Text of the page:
In this context, the European Court of Human Rights (ECtHR) has consistently ruled that the conditions of detention in police custody are unsuitable for prolonged periods, constituting inhuman and degrading treatment (see for example here, here and here). The ECtHR identified violations of Article 3 in February 2019 related to the ‘protective custody’ conditions for unaccompanied minors in police stations in Northern Greece. The court emphasized the negative impact of the absence of outdoor space, catering services, and communication amenities on detainees’ mental health. The ECtHR ruled in 2019 that the deprivation of liberty and unsuitable conditions for detainees, particularly unaccompanied minors, revealed violations of Article 5(1) ECHR. These judgments underscore the pressing need to improve detention conditions in Greek police facilities and uphold the human rights of detainees. Furthermore, it is evident that, despite institutional criticism and the binding nature of EctHR judgements, the Greek state is treating irregular immigrants in a vengeful way. 

The harsh conditions of immigration detention in police facilities resulted in an unprecedented decision from the Greek courts. In 2012, fifteen foreign detainees, arrested for illegal entry into the country, escaped from the Thesprotia Police Directorate's detention facilities in Igoumenitsa. The Igoumenitsa Single Municipal Court acquitted the defendants, citing an emergency situation that diminished the culpability of their actions. The court's rationale stated that the escape was unjust, and it was attributable to each perpetrator. However, the wretched and highly hazardous detention conditions endured by the accused prisoners were deemed a ‘state of exception’, which absolved the culpability of their actions. 

The court highlighted the lack of water supply in the detention center, the prevalence of infectious and non-communicable diseases among prisoners, the overcrowded conditions in a confined 15m2 area, accommodating over 30 individuals, the absence of beds, and the continuous confinement without any opportunity for outdoor activities, exercise, recreation, or self-recreation. The decision underscored that the detainees resorted to escape as a means to evade a grave and imminent health threat arising from the deplorable conditions they endured. Despite its great importance, the judgment did not serve as a precedent for similar cases, hopefully halting the obsessively hostile treatment of irregular immigrants. 

Reports from 2019 highlight persistent issues in police detention facilities, aggravated by their inappropriate use for long-term administrative detention—a practice that aligns with the generally violent treatment of irregular immigrants. The Greek Ombudsman emphasizes emerging problems, including organizational ambiguities, overlapping responsibilities, and deficiencies in protection measures for immigrants in police detention centers. The Athens Omonia Police Department serves as an exemplar of these issues, with responsibilities for detainees divided among different factors, hindering effective oversight and thus facilitating the continuation of treatment ‘imminent outsiders’.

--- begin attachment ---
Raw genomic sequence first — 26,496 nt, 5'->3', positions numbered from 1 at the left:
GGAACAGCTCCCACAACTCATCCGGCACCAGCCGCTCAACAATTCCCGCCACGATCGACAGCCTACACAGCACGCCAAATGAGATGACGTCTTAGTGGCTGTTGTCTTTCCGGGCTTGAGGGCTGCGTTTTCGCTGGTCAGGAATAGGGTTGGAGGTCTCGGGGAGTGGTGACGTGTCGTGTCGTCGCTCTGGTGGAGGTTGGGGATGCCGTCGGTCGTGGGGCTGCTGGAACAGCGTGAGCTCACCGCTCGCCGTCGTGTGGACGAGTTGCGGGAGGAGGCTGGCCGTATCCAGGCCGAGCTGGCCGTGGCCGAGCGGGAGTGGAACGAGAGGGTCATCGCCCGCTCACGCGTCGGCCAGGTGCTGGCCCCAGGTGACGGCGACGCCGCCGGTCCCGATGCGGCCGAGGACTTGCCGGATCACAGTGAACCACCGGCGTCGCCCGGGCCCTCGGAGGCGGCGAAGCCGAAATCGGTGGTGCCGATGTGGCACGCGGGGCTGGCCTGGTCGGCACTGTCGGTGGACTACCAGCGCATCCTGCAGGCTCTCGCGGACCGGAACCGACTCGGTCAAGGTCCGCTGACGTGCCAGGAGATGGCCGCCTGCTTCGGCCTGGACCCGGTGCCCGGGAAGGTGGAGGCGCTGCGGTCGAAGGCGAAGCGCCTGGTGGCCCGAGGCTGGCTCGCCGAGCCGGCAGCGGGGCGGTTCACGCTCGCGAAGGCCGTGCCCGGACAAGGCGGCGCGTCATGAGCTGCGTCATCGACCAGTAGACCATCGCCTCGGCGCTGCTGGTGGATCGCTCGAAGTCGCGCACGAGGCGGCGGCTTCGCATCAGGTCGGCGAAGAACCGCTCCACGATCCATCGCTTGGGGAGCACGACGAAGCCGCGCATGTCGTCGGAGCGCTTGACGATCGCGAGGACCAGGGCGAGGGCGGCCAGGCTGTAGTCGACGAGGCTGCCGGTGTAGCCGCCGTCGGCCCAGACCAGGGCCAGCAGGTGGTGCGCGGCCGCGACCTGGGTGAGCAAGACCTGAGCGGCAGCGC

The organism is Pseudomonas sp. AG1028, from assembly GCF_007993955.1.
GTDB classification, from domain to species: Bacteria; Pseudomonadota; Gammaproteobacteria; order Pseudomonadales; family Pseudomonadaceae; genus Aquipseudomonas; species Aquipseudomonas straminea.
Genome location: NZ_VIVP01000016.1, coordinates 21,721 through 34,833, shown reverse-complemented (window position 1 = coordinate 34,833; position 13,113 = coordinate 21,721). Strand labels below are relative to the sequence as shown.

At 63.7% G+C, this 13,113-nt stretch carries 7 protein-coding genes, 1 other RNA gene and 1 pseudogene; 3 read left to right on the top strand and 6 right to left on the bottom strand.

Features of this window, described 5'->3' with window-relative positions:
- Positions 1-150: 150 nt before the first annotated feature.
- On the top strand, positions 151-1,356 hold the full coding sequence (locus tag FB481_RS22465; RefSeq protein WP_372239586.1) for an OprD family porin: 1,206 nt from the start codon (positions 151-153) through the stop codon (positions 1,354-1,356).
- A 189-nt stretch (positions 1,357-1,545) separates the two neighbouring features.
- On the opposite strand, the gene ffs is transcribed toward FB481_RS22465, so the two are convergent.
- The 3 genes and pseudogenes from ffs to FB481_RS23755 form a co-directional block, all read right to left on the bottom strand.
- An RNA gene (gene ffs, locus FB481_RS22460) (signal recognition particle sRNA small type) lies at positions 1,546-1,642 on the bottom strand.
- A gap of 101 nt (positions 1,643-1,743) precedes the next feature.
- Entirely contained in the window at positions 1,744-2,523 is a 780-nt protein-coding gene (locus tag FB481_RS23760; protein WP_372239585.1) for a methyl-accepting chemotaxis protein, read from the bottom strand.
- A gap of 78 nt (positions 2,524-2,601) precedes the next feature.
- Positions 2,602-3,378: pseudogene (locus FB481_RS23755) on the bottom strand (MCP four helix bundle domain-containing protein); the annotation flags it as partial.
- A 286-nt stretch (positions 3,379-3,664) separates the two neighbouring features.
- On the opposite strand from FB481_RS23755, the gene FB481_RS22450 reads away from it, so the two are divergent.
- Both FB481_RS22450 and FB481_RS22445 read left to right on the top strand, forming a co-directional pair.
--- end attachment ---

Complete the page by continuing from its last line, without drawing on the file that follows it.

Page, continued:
Subsequent reports by the National Mechanism for the Prevention of Torture echo these concerns, stressing the persistent unsuitability of police detention facilities for extended stays due to infrastructure limitations and organizational challenges. These reports draw attention to deficiencies in services such as bedding provision, access to personal hygiene items, and extremely limited possibilities for yard time, highlighting the urgent need for comprehensive improvements in police detention conditions. They also emblematize the fact that social enemies do not have the right to humane conditions of confinement. 

Recent findings from the Greek Council for Refugees reveal that detainees in police stations lived in deplorable conditions—no access to outdoor areas, poor sanitary conditions, inadequate natural lighting, lack of clothing or hygiene products, insufficient food, and a lack of interpreters and medical services. Despite commitments from the Greek authorities to discontinue the practice of detaining third-country nationals in police stations, this promise has not been materialized. Police stations throughout Greece continue to be utilized for the prolonged detention of irregular migrants, affirming their regulation as ‘enemies of the state’

 

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How to cite this blog post (Harvard style):

F. Kourakis. (2024) Immigration Detention in Police Stations in Greece: A Persistent and Cruel Practice . Available at:https://blogs.law.ox.ac.uk/border-criminologies-blog/blog-post/2024/02/immigration-detention-police-stations-greece-persistent. Accessed on: 14/04/2024